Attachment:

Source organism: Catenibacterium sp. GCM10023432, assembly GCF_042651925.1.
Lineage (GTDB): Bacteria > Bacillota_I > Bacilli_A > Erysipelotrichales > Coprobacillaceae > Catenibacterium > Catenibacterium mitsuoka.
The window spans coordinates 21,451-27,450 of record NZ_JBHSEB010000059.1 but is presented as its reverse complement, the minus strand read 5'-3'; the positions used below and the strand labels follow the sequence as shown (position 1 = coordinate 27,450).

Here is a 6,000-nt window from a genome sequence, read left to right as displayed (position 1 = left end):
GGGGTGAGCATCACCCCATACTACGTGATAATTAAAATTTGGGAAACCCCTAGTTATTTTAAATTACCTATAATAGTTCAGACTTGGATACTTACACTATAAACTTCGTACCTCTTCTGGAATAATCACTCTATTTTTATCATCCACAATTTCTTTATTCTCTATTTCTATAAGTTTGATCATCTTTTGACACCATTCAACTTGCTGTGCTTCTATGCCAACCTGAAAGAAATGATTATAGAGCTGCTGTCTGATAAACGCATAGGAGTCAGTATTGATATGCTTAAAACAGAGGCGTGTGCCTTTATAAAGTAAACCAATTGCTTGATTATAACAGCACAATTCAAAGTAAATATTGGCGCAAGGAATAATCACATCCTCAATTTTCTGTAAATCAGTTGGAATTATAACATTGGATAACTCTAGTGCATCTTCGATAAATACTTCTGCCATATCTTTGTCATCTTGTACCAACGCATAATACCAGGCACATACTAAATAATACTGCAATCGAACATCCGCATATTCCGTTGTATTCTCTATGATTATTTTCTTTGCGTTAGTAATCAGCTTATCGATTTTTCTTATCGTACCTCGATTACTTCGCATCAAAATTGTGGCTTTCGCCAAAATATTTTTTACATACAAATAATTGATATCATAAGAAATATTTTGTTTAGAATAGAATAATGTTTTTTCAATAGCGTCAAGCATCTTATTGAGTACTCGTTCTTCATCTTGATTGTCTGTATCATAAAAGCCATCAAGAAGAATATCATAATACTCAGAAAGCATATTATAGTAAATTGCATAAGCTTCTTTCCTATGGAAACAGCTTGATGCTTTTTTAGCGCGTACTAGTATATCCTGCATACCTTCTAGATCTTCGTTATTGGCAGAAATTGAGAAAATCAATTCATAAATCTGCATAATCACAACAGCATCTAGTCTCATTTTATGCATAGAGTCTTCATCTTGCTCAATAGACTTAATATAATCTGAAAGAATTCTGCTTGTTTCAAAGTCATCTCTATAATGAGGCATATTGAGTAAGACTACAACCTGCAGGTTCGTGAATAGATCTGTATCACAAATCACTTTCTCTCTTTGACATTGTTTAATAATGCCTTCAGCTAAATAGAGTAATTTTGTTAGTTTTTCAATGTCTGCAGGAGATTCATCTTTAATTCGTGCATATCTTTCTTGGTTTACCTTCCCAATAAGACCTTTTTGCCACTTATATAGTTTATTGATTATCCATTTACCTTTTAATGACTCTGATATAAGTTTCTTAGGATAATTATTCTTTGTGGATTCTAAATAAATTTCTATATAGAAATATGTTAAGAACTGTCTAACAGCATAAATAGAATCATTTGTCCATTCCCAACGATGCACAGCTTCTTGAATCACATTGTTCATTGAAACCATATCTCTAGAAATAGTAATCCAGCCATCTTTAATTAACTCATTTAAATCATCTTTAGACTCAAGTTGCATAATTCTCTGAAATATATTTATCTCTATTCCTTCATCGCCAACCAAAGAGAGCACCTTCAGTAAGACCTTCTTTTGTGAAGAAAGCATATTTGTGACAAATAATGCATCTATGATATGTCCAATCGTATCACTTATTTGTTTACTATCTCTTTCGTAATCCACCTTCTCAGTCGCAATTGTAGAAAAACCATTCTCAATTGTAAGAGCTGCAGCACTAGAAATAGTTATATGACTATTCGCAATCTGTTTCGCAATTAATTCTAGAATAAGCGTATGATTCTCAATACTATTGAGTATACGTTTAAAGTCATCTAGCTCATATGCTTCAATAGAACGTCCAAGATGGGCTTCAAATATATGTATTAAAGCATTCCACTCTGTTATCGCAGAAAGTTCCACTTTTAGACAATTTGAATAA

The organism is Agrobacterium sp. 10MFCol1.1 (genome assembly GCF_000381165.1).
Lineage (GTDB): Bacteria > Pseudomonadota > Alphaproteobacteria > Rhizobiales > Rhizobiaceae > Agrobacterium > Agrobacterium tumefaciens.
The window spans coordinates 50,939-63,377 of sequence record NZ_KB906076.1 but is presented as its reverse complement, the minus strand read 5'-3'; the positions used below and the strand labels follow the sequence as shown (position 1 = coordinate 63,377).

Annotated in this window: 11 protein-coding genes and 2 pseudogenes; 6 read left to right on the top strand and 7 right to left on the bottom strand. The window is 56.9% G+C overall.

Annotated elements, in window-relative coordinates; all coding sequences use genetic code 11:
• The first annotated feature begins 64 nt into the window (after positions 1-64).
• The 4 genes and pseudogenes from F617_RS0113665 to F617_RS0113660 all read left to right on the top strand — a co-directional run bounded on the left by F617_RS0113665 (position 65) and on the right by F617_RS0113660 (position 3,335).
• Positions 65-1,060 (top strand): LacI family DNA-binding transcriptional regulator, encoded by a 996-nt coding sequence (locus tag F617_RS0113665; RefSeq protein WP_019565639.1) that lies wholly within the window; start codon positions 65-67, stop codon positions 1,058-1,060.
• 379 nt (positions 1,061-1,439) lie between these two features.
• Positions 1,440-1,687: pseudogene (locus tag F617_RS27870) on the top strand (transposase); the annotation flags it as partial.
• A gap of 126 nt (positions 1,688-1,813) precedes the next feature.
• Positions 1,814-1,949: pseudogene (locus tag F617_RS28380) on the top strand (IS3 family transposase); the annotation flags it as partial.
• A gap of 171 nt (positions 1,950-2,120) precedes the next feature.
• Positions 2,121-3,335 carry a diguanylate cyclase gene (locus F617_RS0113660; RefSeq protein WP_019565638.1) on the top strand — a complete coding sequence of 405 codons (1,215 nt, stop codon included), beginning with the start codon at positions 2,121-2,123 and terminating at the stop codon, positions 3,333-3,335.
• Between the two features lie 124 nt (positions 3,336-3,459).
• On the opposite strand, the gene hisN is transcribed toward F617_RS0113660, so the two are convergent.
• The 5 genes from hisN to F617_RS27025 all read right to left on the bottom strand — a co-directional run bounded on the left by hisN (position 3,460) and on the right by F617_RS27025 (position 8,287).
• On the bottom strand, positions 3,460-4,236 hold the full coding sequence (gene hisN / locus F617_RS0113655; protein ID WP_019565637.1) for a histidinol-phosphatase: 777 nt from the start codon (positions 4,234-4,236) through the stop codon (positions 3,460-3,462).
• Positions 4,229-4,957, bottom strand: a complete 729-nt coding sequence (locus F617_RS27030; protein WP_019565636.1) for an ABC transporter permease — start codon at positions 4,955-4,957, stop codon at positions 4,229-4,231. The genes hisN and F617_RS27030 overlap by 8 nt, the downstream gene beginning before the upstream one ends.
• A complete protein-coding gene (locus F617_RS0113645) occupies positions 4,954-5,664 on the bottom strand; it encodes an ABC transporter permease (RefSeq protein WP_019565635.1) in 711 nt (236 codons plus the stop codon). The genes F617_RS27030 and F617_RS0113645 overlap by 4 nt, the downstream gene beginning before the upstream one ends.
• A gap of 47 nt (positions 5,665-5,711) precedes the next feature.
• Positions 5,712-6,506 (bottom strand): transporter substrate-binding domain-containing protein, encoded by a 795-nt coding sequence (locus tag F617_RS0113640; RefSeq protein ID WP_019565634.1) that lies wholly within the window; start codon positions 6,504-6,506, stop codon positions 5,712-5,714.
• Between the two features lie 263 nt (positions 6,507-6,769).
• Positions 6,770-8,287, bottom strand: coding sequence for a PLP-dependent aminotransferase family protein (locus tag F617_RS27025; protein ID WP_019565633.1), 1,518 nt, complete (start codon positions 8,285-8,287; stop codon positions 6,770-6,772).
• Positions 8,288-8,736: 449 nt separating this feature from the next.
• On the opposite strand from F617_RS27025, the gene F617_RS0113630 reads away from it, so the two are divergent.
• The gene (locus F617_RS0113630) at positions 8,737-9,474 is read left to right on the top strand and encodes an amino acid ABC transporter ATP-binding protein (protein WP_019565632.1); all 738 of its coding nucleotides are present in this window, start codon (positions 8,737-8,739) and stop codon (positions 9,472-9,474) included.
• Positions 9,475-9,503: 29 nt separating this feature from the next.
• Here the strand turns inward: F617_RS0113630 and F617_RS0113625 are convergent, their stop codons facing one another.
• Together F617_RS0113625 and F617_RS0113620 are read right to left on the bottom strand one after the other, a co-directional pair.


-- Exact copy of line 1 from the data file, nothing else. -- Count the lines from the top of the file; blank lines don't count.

Source organism: Catenibacterium sp. GCM10023432, assembly GCF_042651925.1.